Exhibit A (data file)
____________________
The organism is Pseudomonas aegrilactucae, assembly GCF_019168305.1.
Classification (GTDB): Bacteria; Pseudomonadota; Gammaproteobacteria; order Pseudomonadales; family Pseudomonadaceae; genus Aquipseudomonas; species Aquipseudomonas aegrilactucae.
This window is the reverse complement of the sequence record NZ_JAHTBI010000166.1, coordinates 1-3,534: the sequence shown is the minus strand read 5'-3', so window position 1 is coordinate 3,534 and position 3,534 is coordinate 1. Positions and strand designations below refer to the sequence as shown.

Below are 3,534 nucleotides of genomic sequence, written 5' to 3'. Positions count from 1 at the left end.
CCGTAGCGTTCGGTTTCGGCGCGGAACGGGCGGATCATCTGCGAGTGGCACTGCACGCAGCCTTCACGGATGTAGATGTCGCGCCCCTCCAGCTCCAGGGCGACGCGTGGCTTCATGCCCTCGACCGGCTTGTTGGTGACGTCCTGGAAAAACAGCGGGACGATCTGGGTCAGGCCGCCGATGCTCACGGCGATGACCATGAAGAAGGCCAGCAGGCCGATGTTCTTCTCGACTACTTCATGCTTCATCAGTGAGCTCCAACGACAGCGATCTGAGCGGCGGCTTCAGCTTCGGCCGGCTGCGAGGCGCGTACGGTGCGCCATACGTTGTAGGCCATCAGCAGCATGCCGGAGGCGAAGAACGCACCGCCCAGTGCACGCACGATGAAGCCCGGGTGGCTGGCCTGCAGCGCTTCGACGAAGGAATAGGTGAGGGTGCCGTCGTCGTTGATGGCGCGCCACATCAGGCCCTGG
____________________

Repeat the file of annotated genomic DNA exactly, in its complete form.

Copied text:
The organism is Pseudomonas aegrilactucae, assembly GCF_019168305.1.
Classification (GTDB): Bacteria; Pseudomonadota; Gammaproteobacteria; order Pseudomonadales; family Pseudomonadaceae; genus Aquipseudomonas; species Aquipseudomonas aegrilactucae.
This window is the reverse complement of the sequence record NZ_JAHTBI010000166.1, coordinates 1-3,534: the sequence shown is the minus strand read 5'-3', so window position 1 is coordinate 3,534 and position 3,534 is coordinate 1. Positions and strand designations below refer to the sequence as shown.

Below are 3,534 nucleotides of genomic sequence, written 5' to 3'. Positions count from 1 at the left end.
CCGTAGCGTTCGGTTTCGGCGCGGAACGGGCGGATCATCTGCGAGTGGCACTGCACGCAGCCTTCACGGATGTAGATGTCGCGCCCCTCCAGCTCCAGGGCGACGCGTGGCTTCATGCCCTCGACCGGCTTGTTGGTGACGTCCTGGAAAAACAGCGGGACGATCTGGGTCAGGCCGCCGATGCTCACGGCGATGACCATGAAGAAGGCCAGCAGGCCGATGTTCTTCTCGACTACTTCATGCTTCATCAGTGAGCTCCAACGACAGCGATCTGAGCGGCGGCTTCAGCTTCGGCCGGCTGCGAGGCGCGTACGGTGCGCCATACGTTGTAGGCCATCAGCAGCATGCCGGAGGCGAAGAACGCACCGCCCAGTGCACGCACGATGAAGCCCGGGTGGCTGGCCTGCAGCGCTTCGACGAAGGAATAGGTGAGGGTGCCGTCGTCGTTGATGGCGCGCCACATCAGGCCCTGG